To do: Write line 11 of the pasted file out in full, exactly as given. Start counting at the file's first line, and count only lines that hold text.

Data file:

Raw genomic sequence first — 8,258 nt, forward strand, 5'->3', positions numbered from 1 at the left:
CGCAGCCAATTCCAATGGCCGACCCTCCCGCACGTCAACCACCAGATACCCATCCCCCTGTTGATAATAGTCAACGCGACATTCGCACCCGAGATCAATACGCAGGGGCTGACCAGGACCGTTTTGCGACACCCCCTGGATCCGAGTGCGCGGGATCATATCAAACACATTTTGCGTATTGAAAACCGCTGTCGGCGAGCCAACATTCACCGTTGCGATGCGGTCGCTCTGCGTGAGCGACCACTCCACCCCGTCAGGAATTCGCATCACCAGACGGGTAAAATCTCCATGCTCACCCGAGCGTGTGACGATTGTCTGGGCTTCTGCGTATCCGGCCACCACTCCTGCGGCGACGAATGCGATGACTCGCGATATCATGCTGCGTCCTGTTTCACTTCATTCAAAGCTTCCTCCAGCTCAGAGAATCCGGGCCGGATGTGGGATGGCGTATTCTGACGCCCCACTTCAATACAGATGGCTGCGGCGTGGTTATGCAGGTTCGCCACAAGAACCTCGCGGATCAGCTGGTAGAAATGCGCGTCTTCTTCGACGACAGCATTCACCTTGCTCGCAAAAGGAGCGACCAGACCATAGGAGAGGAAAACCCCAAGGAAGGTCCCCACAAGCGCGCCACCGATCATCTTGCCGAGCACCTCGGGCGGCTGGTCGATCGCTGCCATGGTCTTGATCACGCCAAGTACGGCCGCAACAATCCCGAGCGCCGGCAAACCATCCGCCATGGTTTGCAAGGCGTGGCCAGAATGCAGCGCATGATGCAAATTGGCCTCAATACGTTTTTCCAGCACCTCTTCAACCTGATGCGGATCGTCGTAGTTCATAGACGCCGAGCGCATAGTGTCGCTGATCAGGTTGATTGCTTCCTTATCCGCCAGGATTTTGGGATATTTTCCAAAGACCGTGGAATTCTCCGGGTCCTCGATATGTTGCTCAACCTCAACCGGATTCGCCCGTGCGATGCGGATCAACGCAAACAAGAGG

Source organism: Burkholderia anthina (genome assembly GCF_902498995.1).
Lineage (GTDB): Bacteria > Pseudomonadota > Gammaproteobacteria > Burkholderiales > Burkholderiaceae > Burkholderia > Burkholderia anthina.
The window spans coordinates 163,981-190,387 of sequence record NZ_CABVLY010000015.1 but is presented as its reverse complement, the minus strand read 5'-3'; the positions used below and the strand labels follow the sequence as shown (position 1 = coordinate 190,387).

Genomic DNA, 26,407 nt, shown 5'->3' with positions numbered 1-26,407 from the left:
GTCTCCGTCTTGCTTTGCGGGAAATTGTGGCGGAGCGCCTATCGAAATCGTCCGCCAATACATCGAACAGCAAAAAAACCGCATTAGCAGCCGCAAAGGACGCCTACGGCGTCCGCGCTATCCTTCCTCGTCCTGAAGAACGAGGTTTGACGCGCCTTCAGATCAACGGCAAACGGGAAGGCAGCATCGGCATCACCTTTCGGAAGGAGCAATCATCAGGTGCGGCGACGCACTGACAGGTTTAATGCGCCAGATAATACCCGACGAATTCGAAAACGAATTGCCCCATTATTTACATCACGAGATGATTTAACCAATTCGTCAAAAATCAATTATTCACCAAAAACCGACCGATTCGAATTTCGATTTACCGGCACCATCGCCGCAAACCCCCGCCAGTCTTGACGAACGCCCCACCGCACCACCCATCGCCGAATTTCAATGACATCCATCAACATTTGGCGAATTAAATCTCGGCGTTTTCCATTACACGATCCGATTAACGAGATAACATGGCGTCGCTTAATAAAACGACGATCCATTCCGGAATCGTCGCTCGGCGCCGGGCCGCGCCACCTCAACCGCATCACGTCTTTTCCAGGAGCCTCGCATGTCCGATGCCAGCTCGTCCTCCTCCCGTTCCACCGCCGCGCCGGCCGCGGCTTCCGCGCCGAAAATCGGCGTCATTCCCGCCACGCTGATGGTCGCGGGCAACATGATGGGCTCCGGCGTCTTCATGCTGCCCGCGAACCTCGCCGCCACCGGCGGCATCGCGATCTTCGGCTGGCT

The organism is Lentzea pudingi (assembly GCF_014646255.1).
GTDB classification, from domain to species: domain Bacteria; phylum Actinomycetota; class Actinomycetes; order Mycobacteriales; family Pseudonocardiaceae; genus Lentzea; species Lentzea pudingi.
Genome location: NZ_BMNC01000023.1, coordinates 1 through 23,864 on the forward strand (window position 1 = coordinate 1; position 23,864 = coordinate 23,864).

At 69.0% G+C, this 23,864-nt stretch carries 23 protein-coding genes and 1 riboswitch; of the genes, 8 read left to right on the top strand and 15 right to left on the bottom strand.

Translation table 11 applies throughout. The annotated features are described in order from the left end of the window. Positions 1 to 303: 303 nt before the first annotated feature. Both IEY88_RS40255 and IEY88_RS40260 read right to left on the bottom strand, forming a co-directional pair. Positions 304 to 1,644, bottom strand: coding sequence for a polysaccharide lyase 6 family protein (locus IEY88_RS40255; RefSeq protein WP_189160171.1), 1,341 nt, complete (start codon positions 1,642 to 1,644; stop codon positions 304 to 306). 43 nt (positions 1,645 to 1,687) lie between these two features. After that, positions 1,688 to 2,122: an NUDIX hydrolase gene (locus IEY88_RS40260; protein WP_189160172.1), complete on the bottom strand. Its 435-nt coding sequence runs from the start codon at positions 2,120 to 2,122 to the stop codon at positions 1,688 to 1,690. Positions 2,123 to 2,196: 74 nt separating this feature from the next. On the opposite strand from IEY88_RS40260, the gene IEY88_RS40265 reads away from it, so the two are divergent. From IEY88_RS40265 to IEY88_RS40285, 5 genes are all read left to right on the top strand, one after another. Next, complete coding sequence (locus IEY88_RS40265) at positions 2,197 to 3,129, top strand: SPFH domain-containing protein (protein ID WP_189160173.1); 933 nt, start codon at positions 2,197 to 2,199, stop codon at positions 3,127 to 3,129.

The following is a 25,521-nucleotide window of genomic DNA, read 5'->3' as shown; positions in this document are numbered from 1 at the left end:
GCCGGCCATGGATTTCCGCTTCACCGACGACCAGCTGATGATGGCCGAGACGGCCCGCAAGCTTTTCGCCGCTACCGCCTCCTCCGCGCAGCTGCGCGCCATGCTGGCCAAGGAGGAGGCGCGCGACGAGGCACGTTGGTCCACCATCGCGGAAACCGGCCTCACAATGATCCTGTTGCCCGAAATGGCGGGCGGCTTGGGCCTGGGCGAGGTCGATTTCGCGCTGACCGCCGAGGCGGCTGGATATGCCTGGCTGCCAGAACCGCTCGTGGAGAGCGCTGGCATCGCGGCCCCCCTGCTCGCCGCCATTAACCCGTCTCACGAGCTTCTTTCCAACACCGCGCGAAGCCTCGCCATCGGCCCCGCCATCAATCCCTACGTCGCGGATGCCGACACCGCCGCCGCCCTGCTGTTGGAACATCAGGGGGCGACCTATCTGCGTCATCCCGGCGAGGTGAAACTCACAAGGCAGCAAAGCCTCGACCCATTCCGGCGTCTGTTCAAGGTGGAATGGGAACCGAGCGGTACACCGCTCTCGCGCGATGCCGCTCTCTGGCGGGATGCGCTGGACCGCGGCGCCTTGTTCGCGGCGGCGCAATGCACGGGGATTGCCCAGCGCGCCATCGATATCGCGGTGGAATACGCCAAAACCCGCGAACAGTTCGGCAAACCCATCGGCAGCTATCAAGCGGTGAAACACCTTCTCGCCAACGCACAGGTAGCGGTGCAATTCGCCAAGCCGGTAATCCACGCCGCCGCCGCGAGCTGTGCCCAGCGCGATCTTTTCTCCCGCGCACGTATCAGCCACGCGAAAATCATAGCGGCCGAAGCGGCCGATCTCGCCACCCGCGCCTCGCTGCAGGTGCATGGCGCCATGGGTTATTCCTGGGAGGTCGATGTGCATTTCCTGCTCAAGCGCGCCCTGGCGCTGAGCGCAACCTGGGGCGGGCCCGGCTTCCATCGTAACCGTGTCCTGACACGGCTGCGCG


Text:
At 69.0% G+C, this 23,864-nt stretch carries 23 protein-coding genes and 1 riboswitch; of the genes, 8 read left to right on the top strand and 15 right to left on the bottom strand.